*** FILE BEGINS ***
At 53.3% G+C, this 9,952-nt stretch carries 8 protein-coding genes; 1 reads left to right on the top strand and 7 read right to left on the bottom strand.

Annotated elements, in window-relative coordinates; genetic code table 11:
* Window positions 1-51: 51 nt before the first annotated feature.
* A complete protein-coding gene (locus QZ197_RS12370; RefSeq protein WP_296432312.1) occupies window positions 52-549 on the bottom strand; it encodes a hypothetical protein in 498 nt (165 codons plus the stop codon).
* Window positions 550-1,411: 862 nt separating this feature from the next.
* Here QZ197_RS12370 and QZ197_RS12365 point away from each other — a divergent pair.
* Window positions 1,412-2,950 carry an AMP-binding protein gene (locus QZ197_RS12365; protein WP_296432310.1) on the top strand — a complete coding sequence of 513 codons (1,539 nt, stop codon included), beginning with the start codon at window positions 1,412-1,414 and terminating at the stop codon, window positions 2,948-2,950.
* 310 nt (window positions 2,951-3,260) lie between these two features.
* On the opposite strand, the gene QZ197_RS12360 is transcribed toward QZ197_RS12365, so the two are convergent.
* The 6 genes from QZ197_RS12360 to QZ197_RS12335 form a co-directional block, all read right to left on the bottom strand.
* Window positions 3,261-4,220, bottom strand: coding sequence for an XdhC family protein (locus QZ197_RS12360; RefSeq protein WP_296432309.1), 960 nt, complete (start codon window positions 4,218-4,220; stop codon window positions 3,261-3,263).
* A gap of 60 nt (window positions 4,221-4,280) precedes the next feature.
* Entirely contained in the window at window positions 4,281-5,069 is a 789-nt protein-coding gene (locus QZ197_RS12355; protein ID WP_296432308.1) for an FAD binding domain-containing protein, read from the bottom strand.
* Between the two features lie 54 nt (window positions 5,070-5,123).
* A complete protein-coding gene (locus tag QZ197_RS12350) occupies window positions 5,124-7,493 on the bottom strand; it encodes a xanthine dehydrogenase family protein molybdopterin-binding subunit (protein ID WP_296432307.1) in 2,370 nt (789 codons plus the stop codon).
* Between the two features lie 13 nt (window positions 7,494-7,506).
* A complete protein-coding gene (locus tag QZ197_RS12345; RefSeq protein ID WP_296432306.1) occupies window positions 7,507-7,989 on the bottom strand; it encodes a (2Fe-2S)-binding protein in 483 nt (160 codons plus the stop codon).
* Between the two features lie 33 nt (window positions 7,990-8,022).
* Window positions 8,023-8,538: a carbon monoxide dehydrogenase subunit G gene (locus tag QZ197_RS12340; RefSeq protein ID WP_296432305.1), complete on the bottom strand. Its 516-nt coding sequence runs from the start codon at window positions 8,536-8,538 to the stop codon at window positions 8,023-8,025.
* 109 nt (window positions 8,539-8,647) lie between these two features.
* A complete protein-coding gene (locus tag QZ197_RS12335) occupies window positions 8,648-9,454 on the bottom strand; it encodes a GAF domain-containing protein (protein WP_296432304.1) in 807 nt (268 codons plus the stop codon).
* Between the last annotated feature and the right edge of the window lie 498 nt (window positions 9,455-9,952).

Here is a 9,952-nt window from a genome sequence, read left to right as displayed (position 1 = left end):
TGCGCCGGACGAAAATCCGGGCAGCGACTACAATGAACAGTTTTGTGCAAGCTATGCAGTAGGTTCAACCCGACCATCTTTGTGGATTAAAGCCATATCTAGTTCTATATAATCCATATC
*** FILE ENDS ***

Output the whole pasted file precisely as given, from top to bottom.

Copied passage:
At 53.3% G+C, this 9,952-nt stretch carries 8 protein-coding genes; 1 reads left to right on the top strand and 7 read right to left on the bottom strand.

Annotated elements, in window-relative coordinates; genetic code table 11:
* Window positions 1-51: 51 nt before the first annotated feature.
* A complete protein-coding gene (locus QZ197_RS12370; RefSeq protein WP_296432312.1) occupies window positions 52-549 on the bottom strand; it encodes a hypothetical protein in 498 nt (165 codons plus the stop codon).
* Window positions 550-1,411: 862 nt separating this feature from the next.
* Here QZ197_RS12370 and QZ197_RS12365 point away from each other — a divergent pair.
* Window positions 1,412-2,950 carry an AMP-binding protein gene (locus QZ197_RS12365; protein WP_296432310.1) on the top strand — a complete coding sequence of 513 codons (1,539 nt, stop codon included), beginning with the start codon at window positions 1,412-1,414 and terminating at the stop codon, window positions 2,948-2,950.
* 310 nt (window positions 2,951-3,260) lie between these two features.
* On the opposite strand, the gene QZ197_RS12360 is transcribed toward QZ197_RS12365, so the two are convergent.
* The 6 genes from QZ197_RS12360 to QZ197_RS12335 form a co-directional block, all read right to left on the bottom strand.
* Window positions 3,261-4,220, bottom strand: coding sequence for an XdhC family protein (locus QZ197_RS12360; RefSeq protein WP_296432309.1), 960 nt, complete (start codon window positions 4,218-4,220; stop codon window positions 3,261-3,263).
* A gap of 60 nt (window positions 4,221-4,280) precedes the next feature.
* Entirely contained in the window at window positions 4,281-5,069 is a 789-nt protein-coding gene (locus QZ197_RS12355; protein ID WP_296432308.1) for an FAD binding domain-containing protein, read from the bottom strand.
* Between the two features lie 54 nt (window positions 5,070-5,123).
* A complete protein-coding gene (locus tag QZ197_RS12350) occupies window positions 5,124-7,493 on the bottom strand; it encodes a xanthine dehydrogenase family protein molybdopterin-binding subunit (protein ID WP_296432307.1) in 2,370 nt (789 codons plus the stop codon).
* Between the two features lie 13 nt (window positions 7,494-7,506).
* A complete protein-coding gene (locus tag QZ197_RS12345; RefSeq protein ID WP_296432306.1) occupies window positions 7,507-7,989 on the bottom strand; it encodes a (2Fe-2S)-binding protein in 483 nt (160 codons plus the stop codon).
* Between the two features lie 33 nt (window positions 7,990-8,022).
* Window positions 8,023-8,538: a carbon monoxide dehydrogenase subunit G gene (locus tag QZ197_RS12340; RefSeq protein ID WP_296432305.1), complete on the bottom strand. Its 516-nt coding sequence runs from the start codon at window positions 8,536-8,538 to the stop codon at window positions 8,023-8,025.
* 109 nt (window positions 8,539-8,647) lie between these two features.
* A complete protein-coding gene (locus tag QZ197_RS12335) occupies window positions 8,648-9,454 on the bottom strand; it encodes a GAF domain-containing protein (protein WP_296432304.1) in 807 nt (268 codons plus the stop codon).
* Between the last annotated feature and the right edge of the window lie 498 nt (window positions 9,455-9,952).

Here is a 9,952-nt window from a genome sequence, read left to right as displayed (position 1 = left end):
TGCGCCGGACGAAAATCCGGGCAGCGACTACAATGAACAGTTTTGTGCAAGCTATGCAGTAGGTTCAACCCGACCATCTTTGTGGATTAAAGCCATATCTAGTTCTATATAATCCATATC